“At times when I tried to take over his diabetes management, I could tell that was damaging our father-son relationship,” John said. “For example, if I stepped in to do anything that he could do for himself, such as counting carbs or telling him to bolus before a meal, I could feel his resistance and resentment almost immediately. I could see that the long-term plan was for Josh to own his own diabetes care, rather than me owning it. I knew there were going to be days that I couldn’t be there, and eventually every day, as he was going to live on his own. In the end, I feel like his diabetes management may be better if he feels like we have a good relationship and he can trust me. It gives our relationship a better chance to be positive and to not feel like I’m the cop or the diabetes rule enforcer.”
Having support from healthcare professionals has also been helpful in establishing a foundation of independence for Josh. “We felt very empowered by our endocrinologist,” John said. “He made us feel like we could make small adjustments if we needed to. I remember it took us a while to get Josh’s insulin-to-carb ratio right. Josh was a big part of figuring that out. We’d look at his numbers together and see when he seemed to be running high, and talk through why we thought that was. We’d make adjustments and then we’d report back to the doctor about what changes we had made. The doctor would tell us if he thought we got it right or sometimes he’d make further adjustments. It was a great team feeling.”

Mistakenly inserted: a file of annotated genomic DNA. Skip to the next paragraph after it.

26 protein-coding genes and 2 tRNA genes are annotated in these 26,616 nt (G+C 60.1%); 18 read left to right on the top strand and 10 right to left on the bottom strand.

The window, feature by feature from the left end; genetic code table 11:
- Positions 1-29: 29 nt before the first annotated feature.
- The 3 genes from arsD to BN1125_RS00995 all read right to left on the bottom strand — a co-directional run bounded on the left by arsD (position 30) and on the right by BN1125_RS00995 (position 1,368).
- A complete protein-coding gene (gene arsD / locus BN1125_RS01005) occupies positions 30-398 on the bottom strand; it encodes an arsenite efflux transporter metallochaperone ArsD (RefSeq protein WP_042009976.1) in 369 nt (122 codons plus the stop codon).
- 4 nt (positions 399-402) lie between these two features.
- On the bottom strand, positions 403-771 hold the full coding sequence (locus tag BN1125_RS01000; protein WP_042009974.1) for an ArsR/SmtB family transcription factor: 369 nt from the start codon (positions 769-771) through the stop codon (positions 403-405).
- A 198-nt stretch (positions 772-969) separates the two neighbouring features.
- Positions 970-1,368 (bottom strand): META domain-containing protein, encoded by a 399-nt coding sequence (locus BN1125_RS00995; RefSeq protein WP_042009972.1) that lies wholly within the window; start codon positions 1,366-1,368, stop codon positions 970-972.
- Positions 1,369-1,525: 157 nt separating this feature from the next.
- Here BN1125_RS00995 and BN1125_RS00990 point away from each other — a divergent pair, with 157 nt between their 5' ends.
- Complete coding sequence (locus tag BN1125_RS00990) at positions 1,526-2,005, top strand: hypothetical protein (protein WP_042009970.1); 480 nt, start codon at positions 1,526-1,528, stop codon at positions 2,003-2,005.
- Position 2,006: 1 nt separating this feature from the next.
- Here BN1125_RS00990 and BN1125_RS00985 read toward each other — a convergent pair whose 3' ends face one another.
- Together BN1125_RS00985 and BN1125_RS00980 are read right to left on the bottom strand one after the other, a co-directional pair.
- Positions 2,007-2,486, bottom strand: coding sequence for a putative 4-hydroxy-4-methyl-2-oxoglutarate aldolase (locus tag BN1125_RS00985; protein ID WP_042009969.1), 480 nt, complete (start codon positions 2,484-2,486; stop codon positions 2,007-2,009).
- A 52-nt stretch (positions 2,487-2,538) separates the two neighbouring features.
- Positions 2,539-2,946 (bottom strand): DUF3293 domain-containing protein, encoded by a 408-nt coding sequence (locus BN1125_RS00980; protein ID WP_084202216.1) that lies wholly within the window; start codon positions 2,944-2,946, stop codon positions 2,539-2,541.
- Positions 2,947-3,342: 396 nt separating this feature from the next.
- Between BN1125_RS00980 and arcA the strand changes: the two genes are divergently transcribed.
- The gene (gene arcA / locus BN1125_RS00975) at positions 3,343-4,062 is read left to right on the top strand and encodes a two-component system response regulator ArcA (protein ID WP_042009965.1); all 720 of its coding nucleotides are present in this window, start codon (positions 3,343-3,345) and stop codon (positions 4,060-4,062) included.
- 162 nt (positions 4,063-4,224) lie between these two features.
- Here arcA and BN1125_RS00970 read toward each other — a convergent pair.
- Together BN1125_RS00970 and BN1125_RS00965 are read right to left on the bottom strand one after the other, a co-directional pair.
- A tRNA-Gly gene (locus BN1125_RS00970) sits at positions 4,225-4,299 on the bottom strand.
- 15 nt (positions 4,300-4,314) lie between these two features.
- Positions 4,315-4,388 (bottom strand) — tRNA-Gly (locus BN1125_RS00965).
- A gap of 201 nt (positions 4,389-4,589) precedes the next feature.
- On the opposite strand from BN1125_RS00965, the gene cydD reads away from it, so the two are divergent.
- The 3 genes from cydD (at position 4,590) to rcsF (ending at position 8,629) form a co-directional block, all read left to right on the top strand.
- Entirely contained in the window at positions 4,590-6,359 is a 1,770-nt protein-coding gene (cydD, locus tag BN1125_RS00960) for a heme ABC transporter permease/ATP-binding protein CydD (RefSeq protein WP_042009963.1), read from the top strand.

A Certified Diabetes Educator® (CDE®) also provided support, offering insight to alleviate John’s concerns. “We met a CDE in our neighborhood who lives with type 1 and she became a great resource for us,” John said. “When Josh was in high school, I was concerned about his seemingly lackadaisical approach to diabetes management. His A1C seemed high to me, so I brought it up to her one day. She told me, ‘John, sometimes teenagers are often a lot higher than that so you can relax a little here.’ That was great perspective. I felt like, while he wasn’t doing as well as I would hope, apparently he was doing OK. That allowed me to take a deep breath and be patient until he came around and he did.”